Concerned about standards?

ET staff writer
ET staff writer
01 January, 2006 5 min read

The telephone rang. It was ten to eight in the morning. ‘Hello? Is that John?’ Yes. ‘This is BBC Three Counties Radio. Sorry to call you so early. Would you take part in our breakfast show?’

Jean Alexander, who played Hilda Ogden in Coronation Street, had said that there is now too much sex in the programme and she would not return to it. ‘OK’, I said, ‘call me at twenty to nine’. Not a routine event but not rare either.

As Director of mediawatch-uk, I am frequently called upon to contribute to TV and radio programmes, sometimes at the drop of a hat – and to state our point of view on a range of issues that fall under the general description of ‘communications’ and ‘regulation’.

Mobile pornography

A week ago a BBC reporter asked me to do an interview for the Todayprogramme on BBC Radio 4 about the latest generation of mobile telephones, which can access the Internet. The story was that youngsters would be able to view hard-core pornographic web sites.

This call meant a dash to the BBC studio at Tunbridge Wells. The same day, BBC 3 TV news interviewed me, also from their Tunbridge Wells studio. As you would expect, I was ‘disgusted’ that (according to media consultancy Screen Digest) UK viewers can now tune in to 27 dedicated pornography channels.

This was the fastest growing genre in television in 2004 and, apparently, Britain has more of these channels than any other European country!

Straight after this I did another interview for BBC News 24 about the Government’s plans for the switchover to digital television, announced earlier that day by the Culture Secretary, Tessa Jowell.

In touch with public opinion

Of course, not every day brings so many opportunities to speak to so many people about our concerns. But since our founder Mary Whitehouse died in 2001, I have found myself in the spotlight more and more – whenever discussions arise about the media and protests about offensive and harmful programme content on television.

This suggests that some, at least, recognise that we express opinions that can provide balance that might affect future programmes. The latest studies by the regulator, the Office of Communications, suggests that we may be more in touch with public opinion than we are given credit for!

I joined the campaign in 1976 because I could see the power of television to affect a whole range of social, moral and political issues. Having read Mary’s autobiography Cleaning Up TV, I could see that she had made out a strong and compelling case for greater accountability and better regulation of broadcasting – complying with the Codes and Guidelines and with what Parliament intended in broadcasting legislation.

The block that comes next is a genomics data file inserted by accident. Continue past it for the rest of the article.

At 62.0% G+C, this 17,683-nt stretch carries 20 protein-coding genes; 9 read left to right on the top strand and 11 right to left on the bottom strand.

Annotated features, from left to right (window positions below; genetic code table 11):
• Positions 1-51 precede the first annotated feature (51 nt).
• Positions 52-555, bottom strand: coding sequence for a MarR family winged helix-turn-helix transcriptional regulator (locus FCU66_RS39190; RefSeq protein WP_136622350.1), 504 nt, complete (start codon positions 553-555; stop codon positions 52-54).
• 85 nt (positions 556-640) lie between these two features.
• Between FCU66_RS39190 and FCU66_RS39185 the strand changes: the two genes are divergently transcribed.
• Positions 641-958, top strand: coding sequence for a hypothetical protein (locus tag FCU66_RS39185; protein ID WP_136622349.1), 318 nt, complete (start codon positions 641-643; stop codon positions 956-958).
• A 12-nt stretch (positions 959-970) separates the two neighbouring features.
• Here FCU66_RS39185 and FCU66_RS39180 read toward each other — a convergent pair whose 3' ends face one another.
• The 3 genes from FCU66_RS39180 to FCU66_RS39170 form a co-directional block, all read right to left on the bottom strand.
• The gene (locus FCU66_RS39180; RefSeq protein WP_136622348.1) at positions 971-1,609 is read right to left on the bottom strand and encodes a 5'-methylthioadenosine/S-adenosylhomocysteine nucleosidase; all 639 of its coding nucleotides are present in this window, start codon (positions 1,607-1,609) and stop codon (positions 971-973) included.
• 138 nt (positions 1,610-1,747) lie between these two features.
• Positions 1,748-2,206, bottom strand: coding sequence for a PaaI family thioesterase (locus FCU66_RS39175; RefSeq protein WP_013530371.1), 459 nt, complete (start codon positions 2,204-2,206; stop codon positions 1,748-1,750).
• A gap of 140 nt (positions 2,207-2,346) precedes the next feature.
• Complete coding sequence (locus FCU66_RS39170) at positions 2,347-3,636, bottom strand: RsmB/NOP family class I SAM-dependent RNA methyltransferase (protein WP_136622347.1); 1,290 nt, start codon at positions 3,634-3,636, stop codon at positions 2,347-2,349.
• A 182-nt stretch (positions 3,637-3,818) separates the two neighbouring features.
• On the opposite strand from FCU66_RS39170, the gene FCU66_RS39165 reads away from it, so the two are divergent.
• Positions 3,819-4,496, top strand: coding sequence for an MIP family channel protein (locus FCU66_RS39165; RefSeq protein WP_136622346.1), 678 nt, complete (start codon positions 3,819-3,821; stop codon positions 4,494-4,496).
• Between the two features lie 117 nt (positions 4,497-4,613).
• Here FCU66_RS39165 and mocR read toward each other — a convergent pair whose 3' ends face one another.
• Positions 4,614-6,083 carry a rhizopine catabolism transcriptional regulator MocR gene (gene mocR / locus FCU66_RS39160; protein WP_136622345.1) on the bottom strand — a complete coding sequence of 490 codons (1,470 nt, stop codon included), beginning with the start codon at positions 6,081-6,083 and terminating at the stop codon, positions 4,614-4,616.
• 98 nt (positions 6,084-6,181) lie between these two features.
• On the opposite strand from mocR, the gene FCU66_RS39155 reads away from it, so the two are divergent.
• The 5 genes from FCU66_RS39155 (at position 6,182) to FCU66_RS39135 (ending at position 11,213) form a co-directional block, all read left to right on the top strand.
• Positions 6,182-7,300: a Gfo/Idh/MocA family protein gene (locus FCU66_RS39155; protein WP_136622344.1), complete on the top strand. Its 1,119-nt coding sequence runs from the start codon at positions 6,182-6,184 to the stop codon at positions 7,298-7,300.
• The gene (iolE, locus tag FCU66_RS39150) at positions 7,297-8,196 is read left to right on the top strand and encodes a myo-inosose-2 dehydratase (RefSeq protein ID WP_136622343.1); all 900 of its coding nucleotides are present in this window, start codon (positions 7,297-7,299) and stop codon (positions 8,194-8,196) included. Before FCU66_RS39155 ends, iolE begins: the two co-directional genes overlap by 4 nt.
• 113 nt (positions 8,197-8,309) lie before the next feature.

These rules require that programmes should ‘not offend good taste or decency’ or ‘offend public feeling’. Until quite recently these have been the primary statutory requirements applying to all broadcasters.

Welfare of children

Mary Whitehouse was a brave and courageous woman who in her last years suffered severe pain from a crumbling spine. As a former senior mistress, the welfare of children was at the core of her concern – which in turn derived from a profound Christian faith.

She took part in many TV and radio programmes as well as debates at most universities around the country. She wrote five books focusing on the campaign and one TV executive famously said of her that had she not existed she would have had to be invented!

The work involves a great deal more, however, than being interviewed and making statements to the press. During the course of a year we spend many hours monitoring programmes and producing reports on content – as well as responding in detail to numerous public consultations issued by Government and broadcasters.

This year, for example, we have responded to the Government’s Green Paper on the future of the BBC and to the Home Office consultation on violent and abusive pornography on the Internet.

Undoing the damage

In the last twelve years we have monitored more than 1,000 TV films and produced reports on violence and on bad language. The findings are alarming. In our most recent report on 186 films shown in 2004, 900 incidents involving the use of firearms and 680 violent assaults were portrayed.

In another report on bad language (analysing 142 films shown in 2003) we recorded 2,234 ‘f-words’ and 549 uses of Jesus or Christ as an expletive. We contend that violence and bad language on television is a positive hindrance to overcoming antisocial behaviour in our society.